“TO UNDERSTAND IS TO PERCEIVE PATTERNS” “How is it possible that a man-made, artificial, technological system is behaving like a natural system, the more efficient it becomes, the more it starts to look like nature”. Find the video at www. 28.10.13


Friday 9th May 2014 DIGITAL SKETCHBOOK


This video explains how a “web offset printing press” works, using filmed footage and animations. This video helped me understand the printing process, but also helped me re-confirm my choosing one of the themes I am working with to be linearity. From start to finish, the printing press works in a linear process. Here are some stills from the video, although I will be explaining how the printing press works in a later post. 26.11.13

View inside the plate maker, ultra violet light hardening a coating

One turn of the plate drum gives 8 pages (4 double-sided)


MASSAGE The “blanket” drum, highlighted in orange, is the “offset” part of the A view of the printing press, during printing process

The video is very useful because although I’ve been to various printing presses, it is sometimes difficult to get a full understanding of what is going on inside the machines, as views are restricted. This video however breaks the process down into sections and illustrates it using diagrammatic 3D views.


A result from my earlier mind map – drawing out the similarities between the journalist and the spy. I try and illustrate these similarities in this collage. I will now be looking at how

the spy works and how the journalist work, where they might overlap, and how they might share/not share a space. The concept is that they both work

alone, but are heavily reliant on good connections and sources, and are both part of a wider body. One is illegal, and the other is not, however the line between them is fine, and

The Medium is the Massage is a book by Marshall McLuhan, who was known for his philosophising on communication technologies, especially in the 1960′s. This is the guy who predicted the internet 20 years before it happened! After his book was released, a recording of some of his passages and quotes was recorded and complied as an audio track. I listened to this record, and found it interesting the way he talks about the physical and psychological effects of changes in the history of media and communications. The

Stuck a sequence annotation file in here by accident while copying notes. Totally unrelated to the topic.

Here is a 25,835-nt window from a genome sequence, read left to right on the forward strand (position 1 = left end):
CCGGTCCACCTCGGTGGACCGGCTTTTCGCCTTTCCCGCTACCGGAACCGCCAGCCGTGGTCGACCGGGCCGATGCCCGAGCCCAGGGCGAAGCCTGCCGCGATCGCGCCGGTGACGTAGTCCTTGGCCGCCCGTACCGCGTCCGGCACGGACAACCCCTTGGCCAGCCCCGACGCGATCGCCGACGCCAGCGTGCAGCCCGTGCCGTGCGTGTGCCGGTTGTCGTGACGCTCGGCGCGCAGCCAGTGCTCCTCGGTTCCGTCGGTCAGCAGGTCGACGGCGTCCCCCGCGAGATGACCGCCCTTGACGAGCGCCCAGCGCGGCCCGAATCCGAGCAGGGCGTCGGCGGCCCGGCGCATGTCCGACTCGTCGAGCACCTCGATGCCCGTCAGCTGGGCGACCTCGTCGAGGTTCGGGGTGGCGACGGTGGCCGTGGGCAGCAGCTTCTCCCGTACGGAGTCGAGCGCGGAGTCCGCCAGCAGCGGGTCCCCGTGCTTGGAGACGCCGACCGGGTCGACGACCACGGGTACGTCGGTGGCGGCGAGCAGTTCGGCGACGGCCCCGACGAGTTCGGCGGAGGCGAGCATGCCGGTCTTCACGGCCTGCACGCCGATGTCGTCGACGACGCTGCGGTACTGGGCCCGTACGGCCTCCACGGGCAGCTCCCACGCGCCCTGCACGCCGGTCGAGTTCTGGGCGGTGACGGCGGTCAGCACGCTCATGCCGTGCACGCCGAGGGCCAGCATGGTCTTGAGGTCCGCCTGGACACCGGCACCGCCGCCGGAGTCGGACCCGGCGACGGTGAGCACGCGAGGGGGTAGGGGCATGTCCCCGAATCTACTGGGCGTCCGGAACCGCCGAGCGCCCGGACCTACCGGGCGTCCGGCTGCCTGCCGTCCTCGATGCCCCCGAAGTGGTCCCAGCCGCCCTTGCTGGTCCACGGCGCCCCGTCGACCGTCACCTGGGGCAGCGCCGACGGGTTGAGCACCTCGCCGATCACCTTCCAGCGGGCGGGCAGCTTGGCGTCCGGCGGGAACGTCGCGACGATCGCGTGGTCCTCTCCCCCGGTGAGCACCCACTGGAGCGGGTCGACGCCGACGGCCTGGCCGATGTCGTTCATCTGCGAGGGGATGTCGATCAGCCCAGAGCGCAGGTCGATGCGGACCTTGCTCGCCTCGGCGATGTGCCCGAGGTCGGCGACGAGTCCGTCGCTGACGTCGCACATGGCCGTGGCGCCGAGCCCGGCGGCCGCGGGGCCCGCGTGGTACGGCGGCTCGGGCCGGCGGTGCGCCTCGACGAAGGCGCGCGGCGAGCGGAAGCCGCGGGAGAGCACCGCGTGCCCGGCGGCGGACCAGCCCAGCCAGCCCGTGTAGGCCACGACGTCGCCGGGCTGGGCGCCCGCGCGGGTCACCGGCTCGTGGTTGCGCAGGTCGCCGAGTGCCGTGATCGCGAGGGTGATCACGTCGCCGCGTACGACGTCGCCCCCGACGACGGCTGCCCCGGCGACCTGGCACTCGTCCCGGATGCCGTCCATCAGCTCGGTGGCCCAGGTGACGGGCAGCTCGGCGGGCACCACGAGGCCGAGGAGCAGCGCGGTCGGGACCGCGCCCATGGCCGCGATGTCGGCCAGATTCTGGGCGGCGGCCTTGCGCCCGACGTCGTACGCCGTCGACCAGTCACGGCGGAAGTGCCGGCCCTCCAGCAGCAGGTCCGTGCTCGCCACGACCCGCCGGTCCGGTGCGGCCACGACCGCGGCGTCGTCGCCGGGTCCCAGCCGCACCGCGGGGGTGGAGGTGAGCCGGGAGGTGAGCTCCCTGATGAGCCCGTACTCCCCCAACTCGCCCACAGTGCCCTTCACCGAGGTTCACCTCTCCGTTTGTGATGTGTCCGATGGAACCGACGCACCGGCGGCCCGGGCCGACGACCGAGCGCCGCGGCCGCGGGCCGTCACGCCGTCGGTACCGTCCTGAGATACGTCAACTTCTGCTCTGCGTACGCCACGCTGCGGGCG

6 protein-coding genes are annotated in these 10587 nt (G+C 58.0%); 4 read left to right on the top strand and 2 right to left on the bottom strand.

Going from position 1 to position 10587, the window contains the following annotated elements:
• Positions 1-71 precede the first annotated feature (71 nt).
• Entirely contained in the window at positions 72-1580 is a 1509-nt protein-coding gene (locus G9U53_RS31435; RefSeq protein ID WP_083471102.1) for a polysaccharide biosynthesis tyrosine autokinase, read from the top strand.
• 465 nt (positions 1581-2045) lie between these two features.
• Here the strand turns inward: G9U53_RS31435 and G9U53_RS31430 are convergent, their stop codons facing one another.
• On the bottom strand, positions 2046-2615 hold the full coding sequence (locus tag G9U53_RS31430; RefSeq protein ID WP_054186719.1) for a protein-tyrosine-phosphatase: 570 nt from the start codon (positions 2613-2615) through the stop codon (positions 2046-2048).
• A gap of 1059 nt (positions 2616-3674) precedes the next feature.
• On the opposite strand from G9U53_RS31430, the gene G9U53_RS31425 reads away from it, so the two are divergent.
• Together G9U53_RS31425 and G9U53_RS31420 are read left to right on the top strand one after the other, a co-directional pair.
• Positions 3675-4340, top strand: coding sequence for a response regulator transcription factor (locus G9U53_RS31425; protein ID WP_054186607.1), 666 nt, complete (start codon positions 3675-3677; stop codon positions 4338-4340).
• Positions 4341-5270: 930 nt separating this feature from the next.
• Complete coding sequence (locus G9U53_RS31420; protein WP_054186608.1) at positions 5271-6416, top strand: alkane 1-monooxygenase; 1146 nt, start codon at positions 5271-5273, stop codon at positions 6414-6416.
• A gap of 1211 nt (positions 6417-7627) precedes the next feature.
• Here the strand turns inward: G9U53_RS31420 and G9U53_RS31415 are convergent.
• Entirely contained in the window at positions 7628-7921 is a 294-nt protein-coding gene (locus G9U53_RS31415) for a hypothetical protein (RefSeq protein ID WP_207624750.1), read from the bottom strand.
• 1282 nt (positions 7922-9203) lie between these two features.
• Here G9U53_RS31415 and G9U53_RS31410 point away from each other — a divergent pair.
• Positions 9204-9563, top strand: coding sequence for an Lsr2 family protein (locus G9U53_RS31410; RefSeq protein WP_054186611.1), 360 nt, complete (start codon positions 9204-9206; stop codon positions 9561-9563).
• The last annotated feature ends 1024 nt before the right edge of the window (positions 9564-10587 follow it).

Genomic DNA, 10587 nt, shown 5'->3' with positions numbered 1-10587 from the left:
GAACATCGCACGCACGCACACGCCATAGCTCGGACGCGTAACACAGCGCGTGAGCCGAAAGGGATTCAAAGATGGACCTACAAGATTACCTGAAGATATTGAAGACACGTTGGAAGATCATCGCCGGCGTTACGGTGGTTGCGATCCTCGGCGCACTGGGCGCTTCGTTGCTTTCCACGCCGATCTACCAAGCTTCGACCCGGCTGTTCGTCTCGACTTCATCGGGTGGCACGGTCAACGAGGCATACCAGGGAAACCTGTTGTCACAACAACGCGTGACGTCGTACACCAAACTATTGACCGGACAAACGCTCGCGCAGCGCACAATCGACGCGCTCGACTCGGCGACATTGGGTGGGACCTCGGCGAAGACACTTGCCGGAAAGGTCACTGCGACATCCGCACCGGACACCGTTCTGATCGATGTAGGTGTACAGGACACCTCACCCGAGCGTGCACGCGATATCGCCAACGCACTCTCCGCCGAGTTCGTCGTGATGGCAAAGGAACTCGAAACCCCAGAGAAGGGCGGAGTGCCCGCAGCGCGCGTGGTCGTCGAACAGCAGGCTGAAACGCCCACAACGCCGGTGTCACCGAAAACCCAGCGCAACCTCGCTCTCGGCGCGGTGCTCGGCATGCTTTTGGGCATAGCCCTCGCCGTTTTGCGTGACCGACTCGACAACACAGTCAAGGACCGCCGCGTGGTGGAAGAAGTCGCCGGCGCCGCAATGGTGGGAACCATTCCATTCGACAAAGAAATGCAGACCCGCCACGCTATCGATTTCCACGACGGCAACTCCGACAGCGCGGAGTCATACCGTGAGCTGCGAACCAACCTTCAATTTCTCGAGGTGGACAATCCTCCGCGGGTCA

there is precedent in the line being crossed by journalists, for example the phone hacking scandals that caused News of the World to be shut down. How would you design a workspace

quotes that I find the most interesting are the ones that have a suggestion of physical form and direction, such as: “Printing extended the emphasis upon lineality. It fostered and encouraged a fragmenting process, a process of specialism and of detachment. A habit of thinking in bits and parts, and step by step.” Lineality, fragmentation and detachment are all mentioned here, in conjunction with the printing press. Possibly interesting points to formulate into a design? 16.11.13

for these types of work? Essentially, both can work completely wirelessly, and so their workplace can become anywhere they stop for 5 minutes. 22.11.13

DIGITAL SKETCHBOOK Friday 9th May 2014


FAKE TOWNHOUSES I found an article talking about fake town-houses in Paris, New York and London. These are disguised by facades that match their surroundings, but they do not contain what the facade suggests. In most of the examples in the article it is possible to tell that the “houses” are at least empty, due to greyed out windows, but you could easily walk by them without noticing them. The purpose of these fake houses seem to be in most cases to cover-up services that are required to support the surroundings e.g. as chimneys for underground railways. However, this got me thinking about they way that these services etc have been covered up, hidden in plain view. The

only thing clever about the disguise is that it is giving people exactly what they expect, and therefore no reason to second guess… until they look upclose.

I could follow this tactic of hiding my spy-pods around London, these could be hidden in plain view, disguised as something else, where really they act as a portal to an underground spyworld. Alternatively, I could employ the idea of a double facade to change the way people perceive a building. This technique is relying on the humans tendencies to accept what they see, and trusting their sense of vision whole heartedly. The images here show two examples of fake townhouses. The two images to the right show the a fake townhouse in Bayswater, London. The facade appears to be the front of a large town house, and the missing back as the town house is revealed to be an entrance to the London Underground network. The images above and to the left show another fake townhouse, this time in Manhattan, but rather than being a facade with no back, it uses the space within the house as a subway entrance and exit. This can be seen when spying through the cracks in the windows, as pictured above. This article, also showing more examples of deceptive facades, can be found at: 09.12.13



The concept is: having a living organism, 3D printed to match your feet specifically, protect your feet when you run, and repair itself again overnight (after being cared for like a plant). This is done using Protocell Technology, and made out of a synthetic biological material.